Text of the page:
Currently, the Transportation, Infrastructure and Communities Committee, of which I serve on, is reviewing Air Transportation Safety and Security. On April 22, our committee interviewed two very interesting, informative witnesses; Mark Salter, Associate Professor, School of Political Studies, University of Ottawa, and by videoconference, Mr. Rafi Sela a consultant, from Kfar Vradim, Israel. Their testimony assisted our committee in understanding the challenges facing airport security.
Our government has placed an $11M order for the installation of 40 full body scanners at Canadian airports. These scanners will reveal any explosive device(s) a passenger may have on their person. Mr. Salter felt this was a positive move whereas Mr. Sela believed it was a waste of money.
Mr. Salter’s position was that the threat and level of airport security in Canada was very different from Israel. He supported the use of body scanners and the traditional scanning of passengers’ luggage to identify articles that posed a threat.
Mr. Sela rebuffed Mr. Salter’s views saying that passenger profiling and training security personnel in behavioural analysis was more effective in securing airports. He saw the passenger as the threat not the materials.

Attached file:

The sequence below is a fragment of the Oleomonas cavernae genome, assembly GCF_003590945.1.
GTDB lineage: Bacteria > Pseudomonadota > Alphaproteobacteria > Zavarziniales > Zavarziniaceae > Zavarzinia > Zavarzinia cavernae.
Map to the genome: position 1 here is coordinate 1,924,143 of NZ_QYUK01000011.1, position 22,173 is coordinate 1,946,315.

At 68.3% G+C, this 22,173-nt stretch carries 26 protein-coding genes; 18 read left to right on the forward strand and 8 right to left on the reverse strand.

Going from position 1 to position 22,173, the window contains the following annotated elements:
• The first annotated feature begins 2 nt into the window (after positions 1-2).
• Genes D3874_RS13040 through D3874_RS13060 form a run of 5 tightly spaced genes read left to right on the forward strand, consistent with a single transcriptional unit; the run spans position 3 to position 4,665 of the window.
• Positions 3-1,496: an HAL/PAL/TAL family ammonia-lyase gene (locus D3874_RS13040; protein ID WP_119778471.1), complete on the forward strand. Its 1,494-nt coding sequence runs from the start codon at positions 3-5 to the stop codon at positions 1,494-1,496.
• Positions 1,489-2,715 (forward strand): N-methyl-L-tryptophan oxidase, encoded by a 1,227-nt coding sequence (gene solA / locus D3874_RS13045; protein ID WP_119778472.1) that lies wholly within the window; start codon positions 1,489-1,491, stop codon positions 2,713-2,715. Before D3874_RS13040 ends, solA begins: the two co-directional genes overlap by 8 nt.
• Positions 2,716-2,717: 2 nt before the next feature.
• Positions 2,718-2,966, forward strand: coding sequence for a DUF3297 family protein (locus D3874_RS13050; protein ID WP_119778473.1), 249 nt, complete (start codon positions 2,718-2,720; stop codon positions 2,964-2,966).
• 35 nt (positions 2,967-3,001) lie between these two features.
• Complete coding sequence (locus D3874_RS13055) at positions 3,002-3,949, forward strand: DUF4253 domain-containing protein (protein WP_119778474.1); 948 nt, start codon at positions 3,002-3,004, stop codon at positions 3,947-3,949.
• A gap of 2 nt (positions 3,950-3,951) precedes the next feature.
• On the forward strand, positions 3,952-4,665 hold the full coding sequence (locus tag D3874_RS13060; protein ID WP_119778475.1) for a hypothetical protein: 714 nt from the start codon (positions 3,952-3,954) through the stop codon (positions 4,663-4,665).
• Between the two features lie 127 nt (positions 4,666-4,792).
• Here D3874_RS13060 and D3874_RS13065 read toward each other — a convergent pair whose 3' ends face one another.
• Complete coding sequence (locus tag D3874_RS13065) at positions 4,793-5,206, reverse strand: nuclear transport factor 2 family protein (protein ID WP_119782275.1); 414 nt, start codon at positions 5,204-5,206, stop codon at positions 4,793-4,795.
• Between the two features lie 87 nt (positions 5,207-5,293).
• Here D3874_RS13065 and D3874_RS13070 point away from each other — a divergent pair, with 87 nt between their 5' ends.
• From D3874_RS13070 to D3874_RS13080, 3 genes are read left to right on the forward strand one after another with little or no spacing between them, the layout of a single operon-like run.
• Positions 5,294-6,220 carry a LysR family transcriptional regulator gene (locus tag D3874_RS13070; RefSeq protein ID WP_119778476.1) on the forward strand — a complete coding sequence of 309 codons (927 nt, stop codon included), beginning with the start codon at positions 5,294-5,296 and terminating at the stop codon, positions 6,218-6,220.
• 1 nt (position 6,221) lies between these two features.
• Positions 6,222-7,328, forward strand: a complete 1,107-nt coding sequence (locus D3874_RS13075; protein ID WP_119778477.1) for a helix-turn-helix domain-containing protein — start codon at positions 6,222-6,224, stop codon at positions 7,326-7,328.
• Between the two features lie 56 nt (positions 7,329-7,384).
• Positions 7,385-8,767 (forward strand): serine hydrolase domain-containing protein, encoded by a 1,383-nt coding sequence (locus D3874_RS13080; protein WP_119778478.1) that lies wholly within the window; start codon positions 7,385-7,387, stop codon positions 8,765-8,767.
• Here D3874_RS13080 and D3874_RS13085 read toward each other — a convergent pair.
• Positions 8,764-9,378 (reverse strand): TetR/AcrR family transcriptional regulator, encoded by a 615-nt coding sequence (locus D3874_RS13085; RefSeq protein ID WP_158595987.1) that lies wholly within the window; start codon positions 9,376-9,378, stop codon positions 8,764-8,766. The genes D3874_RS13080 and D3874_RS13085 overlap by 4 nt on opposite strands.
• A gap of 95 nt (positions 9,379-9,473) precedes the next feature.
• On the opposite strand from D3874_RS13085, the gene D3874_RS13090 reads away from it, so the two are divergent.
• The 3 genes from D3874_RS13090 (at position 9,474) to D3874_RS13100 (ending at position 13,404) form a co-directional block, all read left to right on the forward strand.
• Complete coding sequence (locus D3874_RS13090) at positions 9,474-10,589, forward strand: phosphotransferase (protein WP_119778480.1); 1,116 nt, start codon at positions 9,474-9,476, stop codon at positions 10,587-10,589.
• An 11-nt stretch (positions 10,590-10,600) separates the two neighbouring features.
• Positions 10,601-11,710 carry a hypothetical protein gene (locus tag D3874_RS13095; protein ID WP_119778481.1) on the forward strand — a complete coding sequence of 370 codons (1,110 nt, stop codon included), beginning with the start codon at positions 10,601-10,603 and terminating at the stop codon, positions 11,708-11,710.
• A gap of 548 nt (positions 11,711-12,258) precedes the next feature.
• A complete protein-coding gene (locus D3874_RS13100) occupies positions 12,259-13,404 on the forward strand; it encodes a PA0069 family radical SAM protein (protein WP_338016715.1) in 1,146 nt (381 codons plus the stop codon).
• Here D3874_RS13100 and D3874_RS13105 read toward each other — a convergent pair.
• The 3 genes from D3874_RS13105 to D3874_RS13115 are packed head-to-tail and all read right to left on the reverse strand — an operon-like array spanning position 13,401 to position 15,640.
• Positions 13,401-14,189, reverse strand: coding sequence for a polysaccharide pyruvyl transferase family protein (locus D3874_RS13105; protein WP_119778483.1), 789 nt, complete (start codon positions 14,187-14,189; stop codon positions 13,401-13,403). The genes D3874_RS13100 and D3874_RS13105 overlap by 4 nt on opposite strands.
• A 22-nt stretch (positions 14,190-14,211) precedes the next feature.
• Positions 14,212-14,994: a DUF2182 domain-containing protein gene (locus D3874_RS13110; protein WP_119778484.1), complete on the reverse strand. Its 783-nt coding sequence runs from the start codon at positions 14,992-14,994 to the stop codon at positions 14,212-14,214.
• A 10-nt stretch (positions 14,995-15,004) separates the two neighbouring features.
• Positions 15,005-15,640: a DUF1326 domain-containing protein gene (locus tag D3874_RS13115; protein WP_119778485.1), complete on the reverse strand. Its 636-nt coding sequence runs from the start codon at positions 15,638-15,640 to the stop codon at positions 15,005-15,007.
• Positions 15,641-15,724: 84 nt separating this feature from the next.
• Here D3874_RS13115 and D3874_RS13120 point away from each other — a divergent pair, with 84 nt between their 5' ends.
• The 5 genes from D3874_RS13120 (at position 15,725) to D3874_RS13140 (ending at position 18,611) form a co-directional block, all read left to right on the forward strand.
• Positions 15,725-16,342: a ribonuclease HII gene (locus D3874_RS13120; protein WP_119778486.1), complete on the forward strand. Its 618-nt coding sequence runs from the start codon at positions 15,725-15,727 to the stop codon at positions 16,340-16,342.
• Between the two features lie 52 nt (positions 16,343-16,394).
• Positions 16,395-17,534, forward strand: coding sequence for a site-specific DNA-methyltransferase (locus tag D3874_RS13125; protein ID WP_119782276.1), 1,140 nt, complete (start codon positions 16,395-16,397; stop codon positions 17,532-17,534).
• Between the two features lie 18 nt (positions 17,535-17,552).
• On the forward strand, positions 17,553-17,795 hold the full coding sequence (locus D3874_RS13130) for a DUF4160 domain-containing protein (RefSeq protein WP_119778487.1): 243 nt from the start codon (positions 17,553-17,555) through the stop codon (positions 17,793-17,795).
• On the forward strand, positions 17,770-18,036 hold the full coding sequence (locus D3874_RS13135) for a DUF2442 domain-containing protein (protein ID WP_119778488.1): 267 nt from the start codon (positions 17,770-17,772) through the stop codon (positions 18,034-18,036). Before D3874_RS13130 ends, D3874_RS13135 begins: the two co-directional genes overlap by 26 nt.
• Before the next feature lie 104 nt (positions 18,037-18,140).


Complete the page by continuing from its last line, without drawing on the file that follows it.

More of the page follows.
I advised Mr. Sela that Japan’s Narita International Airport had perimeter security around the airport stopping all traffic entering the airport compound. Entrance sniffer dogs and security personnel would engage the passengers before they entered the airport. Mr. Sela commented that this was also done in Israel. He went on to say that by doing this, passengers entering the airport would experience less security delays in the terminal building as they accessed their flight gate. Mr. Sela advised that at most major airports in Canada a terrorist could load up a van, drive up to the front door of the terminal and detonate an explosive. The damage would be extensive because our terminals are not constructed with explosive proof glass and other products and designs that would minimize the effects of a terrorist act of this nature. He also said in Israel if you want to take your water on the plane or liquid shampoo, or five bottles of your favourite wine, no one would stop you because you had already been identified as a low risk.
This study will be interesting. I might also add that airport security in Israel costs 40% less per passenger than in North America.
Mr. Salter was adamantly opposed to passenger profiling and behavioural analysis as he viewed this as disrespectful of one’s personal rights and therefore, not the Canadian way. In his opinion, Canadians would rather have security line ups and body scanners than giving up their personal information.
This begs the question: Should we allow airport security personnel to view our private information, or our private parts?
Colin Mayes, MP